Category yellow red green blue white 2 O 35 50 30 10 25 E 30 45 15 15 45 (O .95) is equal to or greater than the table value (9. than you can probably say that any differences are due to chance alone.E)2 E 0.49.95 The table value for Chi Square in the correct box of 4 df and P=.83 0. reject the null hypothesis.49 ). We will set up a worksheet. then you will follow the directions to form the columns and solve the formula.89 X = 26. There IS a significant difference between the data sets that cannot be due to chance alone.Table 1 . If the calculated chi-square value for the set of data you are analyzing (26.E) 5 5 15 -5 -20 (O . If the number you calculate is LESS than the number you find on the table.67 8.E)2 25 25 225 25 400 (O .Color Preference for 150 Customers for Thai's Superior Car Dealership Category Color Yellow Red Green Blue White Observed Frequencies 35 50 30 10 25 2 Expected Frequencies 30 45 15 15 45 We are now ready to use our formula for X and find out if there is a significant difference between the observed and expected frequencies for the customers in choosing cars. .05 level of significance is 9.56 15 1.

the sum of squares. the rejection of the null hypothesis means that the differences between the expected frequencies (based upon last year's car sales) and the observed frequencies (based upon this year's poll taken by Thai) are not due to chance. It is used to test whether the means of a number of populations are equal. in deciding what color autos to stock. A table showing the source of variation.SSamong dfamong = r-1 dfwithin = N-r x = individual observation r = number of groups N = total number of observations (all groups) n = number of observations in group . That is. The formula for calculating ANOVA SSwithin = SStotal . there is a real difference between them.Interpretation: In this situation. they are not due to chance variation in the sample Thai took. Therefore. it would be to Thai's advantage to pay careful attention to the results of her poll! ANOVA The technique of analysis of variance is referred to as ANOVA. degrees of freedom. mean square (variance) and the formula for the F-ratio is known as ANOVA TABLE.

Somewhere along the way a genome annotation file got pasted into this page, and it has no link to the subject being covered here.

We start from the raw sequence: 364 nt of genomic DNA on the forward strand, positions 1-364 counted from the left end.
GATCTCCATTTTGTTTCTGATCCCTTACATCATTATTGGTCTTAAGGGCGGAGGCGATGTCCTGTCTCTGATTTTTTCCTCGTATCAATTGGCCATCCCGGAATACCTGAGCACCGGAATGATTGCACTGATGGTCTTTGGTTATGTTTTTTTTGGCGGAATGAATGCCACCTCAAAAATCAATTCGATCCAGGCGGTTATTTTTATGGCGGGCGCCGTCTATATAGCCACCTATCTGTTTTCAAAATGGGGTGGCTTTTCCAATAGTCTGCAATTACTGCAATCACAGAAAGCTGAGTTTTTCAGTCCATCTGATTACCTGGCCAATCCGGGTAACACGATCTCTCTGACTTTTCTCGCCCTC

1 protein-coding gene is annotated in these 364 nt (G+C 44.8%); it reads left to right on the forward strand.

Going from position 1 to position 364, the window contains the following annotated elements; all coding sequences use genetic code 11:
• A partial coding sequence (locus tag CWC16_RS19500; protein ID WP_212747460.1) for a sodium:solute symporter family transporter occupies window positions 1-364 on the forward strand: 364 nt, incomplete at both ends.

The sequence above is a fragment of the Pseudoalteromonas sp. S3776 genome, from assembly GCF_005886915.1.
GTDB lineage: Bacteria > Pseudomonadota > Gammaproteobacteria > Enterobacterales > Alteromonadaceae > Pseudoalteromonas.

as opposed to an unpredictable sound or no sound at all. Those in group 1 study with background sound at a constant volume in the background. She randomly divides twenty-four students into three groups of eight. Their scores follow: Group 1) constant sound 2) random sound 3) no sound test scores 74686629 55344722 24712155 x1 7 4 6 8 6 6 2 9 Sx1 = 48 (Sx1)2 = 2304 M1 = 6 x1 2 49 16 36 64 36 36 4 81 Sx12 = 322 x2 5 5 3 4 4 7 2 2 Sx2 = 32 (Sx2)2 = 1024 M2 = 4 x22 25 25 9 16 16 49 4 4 Sx22 = 148 x3 2 4 7 1 2 1 5 5 Sx3 = 27 (Sx3)2 = 729 M3 = 3. Those in group 3 study with no sound at all. Those in group 2 study with noise that changes volume periodically.375 x3 2 4 16 49 1 4 1 25 25 Sx32 = 125 . All students study a passage of text for 30 minutes.One-Way ANOVA example Susan Sound predicts that students will learn most effectively with a constant background sound. After studying. all students take a 10 point multiple choice test over the material.

08 SSwithin = 117.= 595 .08 2 15. in that the constant music group has the highest score. so F score is statistically significant) Interpretation: Susan can conclude that her hypothesis may be supported. but she can't know which specific mean pairs significantly differ until she conducts a posthoc analysis .477.13 . However.88 21 4. The means are as she predicted.08 = 87.477.96 = 507.18 *(according to the F sig/probability table with df = (2.96 .4668 to reach p < .30.04 SStotal = 117.88 Source SS df MS F Among 30.04 3.59 Within 87.05.04 SSamong = 30.21) F must be at least 3. the signficant F only indicates that at least two means are signficantly different from one another.